I was cleaning out our bathroom cabinets the other day, looking for materials to take to our local county special trash collection. While I was cleaning everything out, I came across our medicine box. I opened it up and found that about half of the over-the-counter medicine we had was expired. I threw it all into a box, figuring that I could take it to the special trash collection that was happening in a few days. However, after thinking about the types of trash that I had taken to previous special collections, I started to wonder if they would accept expired medicine or not, so I gave them a call.
It turned out that they do not accept medicine of any type, expired or not. I looked at my box of medicine and started wondering what I should do with it. So, I started researching how to properly dispose of medicine. Here is what I found out.
Filed under Waste and Recycling by .
For many of us, our routine includes a daily shower, which includes washing and conditioning our hair. It has been a habit for so long for most of us that we don’t think twice about it and if it could in fact be harming us.
I was in the shower the other day and reached for one of the numerous shampoo bottles in our shower holder like normal. However, this time I took a second to think about what I was putting on my head. I took a glance at the ingredients list on the shampoo bottle and found that it was a very long list and that I could not pronounce half of them. This worried me. Over the past few years, I have found that when the ingredient list is long and there are many ingredients that you are not familiar with, it usually means the product contains things that can be harmful to your health.
After I got out of the shower, I decided that I was going to research shampoo and the main ingredients found in it and if they can have harmful effects on your health. Per usual, I was shocked and amazed at what I found.
Like many people, we have cats. Despite the fact that their litter smells sometimes and that they throw-up hairballs on the carpet and shed all over our couches, we really do love them and try to do our best by them.
In truth, they are really my cats, as I am the one that takes care of them, gives them food and water and cleans out their litter boxes. The other day, I was cleaning out the litter and started to wonder what the litter was made of and if it was safe for them to use. I mean, every time I poured new litter into the litter pans, I would hold turn my head and hold my breath to keep from breathing the dust in. I knew litter was primarily made out of clay, but I did not know what else was in it or what kind of environmental impact it had.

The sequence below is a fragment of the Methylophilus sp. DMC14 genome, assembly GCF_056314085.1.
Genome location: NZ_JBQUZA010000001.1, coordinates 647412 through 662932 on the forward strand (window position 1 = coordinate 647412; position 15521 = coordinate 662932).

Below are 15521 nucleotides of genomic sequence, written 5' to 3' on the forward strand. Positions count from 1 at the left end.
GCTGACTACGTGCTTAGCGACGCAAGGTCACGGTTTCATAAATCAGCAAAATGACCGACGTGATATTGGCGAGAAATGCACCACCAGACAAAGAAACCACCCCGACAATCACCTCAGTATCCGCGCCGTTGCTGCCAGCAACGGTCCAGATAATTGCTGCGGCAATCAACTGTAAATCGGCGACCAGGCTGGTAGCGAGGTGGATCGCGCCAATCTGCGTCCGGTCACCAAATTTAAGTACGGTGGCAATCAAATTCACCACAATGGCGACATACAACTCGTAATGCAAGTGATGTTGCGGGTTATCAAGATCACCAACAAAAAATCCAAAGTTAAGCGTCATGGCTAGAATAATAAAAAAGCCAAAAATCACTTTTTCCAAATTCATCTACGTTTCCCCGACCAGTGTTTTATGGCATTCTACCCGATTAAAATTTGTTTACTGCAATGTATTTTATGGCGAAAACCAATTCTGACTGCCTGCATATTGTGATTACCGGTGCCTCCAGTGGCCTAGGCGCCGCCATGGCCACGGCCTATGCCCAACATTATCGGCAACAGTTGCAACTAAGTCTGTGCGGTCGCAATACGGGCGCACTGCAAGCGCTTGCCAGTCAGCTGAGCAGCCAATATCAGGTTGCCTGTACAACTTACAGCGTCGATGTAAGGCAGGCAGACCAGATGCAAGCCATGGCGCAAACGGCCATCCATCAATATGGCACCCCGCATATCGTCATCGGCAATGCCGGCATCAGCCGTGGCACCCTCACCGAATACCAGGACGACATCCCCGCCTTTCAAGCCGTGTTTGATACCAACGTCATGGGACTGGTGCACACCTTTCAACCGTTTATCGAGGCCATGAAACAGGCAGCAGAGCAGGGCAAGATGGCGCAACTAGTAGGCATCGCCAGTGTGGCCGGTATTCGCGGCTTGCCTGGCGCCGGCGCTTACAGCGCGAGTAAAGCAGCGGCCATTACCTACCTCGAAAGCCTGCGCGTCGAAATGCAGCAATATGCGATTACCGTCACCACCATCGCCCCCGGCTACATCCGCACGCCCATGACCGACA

I also wondered if there was a better way to deal with the dirty litter. My existing method was to scoop the dirty litter into a plastic bag and then throw that plastic bag in the trash, which is not green at all. But, as far as I knew, there was no other way to dispose of dirty cat litter.
So, I finished cleaning out the cat litter, filling up their food and water bowls and set out researching my questions. I soon found out that traditional clumping cat litter is not very good for cats, people or the environment and that there are much better options out there that also help with the problem of disposal of dirty cat litter.
If you have been following are blog, you have learned that modern, processed and prepackaged foods contain very little nutrition and can be full of hormones and nasty chemicals. Not only are processed and prepackaged foods not that healthy, but producing them typically causes great damage to the environment in the forms of: dangerous chemicals used as herbicides and pesticides, hormones used in meat production, GMO’s used in the growing of corn, wheat and other crops, and extreme use of energy (read: coal and oil) to produce and transport food across the globe.